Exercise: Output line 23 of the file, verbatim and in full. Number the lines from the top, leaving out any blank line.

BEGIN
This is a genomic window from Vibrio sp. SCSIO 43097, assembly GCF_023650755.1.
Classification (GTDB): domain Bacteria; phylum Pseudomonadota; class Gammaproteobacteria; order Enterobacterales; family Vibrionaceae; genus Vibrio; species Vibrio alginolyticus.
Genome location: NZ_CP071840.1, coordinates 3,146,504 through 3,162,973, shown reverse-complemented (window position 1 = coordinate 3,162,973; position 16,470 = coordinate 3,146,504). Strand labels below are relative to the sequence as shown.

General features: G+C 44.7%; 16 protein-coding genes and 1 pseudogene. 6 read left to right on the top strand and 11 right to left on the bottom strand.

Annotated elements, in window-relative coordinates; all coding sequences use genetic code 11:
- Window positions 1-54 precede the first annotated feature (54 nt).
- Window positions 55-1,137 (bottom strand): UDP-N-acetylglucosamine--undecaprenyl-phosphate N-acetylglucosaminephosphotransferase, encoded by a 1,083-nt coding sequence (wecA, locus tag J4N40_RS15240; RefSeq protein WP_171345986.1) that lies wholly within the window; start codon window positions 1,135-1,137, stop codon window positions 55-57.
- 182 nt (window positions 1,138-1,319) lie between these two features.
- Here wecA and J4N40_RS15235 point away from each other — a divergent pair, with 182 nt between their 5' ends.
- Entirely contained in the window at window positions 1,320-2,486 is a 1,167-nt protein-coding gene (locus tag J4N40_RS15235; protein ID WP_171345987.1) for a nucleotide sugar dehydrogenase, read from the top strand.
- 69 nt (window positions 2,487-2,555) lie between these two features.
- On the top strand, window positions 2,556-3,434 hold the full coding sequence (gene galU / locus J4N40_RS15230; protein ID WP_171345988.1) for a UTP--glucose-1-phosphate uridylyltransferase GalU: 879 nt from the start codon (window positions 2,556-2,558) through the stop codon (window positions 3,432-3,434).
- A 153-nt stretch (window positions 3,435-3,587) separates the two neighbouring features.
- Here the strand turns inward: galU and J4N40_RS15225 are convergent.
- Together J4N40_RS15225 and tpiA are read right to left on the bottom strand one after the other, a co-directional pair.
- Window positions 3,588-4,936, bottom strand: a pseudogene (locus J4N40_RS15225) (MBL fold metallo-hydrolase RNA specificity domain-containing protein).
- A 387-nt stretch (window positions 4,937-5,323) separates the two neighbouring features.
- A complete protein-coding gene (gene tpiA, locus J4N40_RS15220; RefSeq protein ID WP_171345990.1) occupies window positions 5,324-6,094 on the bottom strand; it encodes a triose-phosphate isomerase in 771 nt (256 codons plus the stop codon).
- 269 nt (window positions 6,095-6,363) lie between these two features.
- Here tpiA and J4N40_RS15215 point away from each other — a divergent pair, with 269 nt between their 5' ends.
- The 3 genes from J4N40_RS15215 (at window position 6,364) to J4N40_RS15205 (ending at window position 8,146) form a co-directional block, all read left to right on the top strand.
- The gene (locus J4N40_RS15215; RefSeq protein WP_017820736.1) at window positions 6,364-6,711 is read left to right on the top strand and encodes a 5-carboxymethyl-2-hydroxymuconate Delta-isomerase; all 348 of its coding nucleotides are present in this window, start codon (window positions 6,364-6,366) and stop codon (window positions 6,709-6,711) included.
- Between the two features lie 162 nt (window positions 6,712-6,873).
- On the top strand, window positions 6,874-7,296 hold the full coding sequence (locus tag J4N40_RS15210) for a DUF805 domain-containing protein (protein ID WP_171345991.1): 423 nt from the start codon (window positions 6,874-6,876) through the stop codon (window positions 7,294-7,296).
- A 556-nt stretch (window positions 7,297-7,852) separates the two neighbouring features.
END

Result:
- Between the two features lie 162 nt (window positions 6,712-6,873).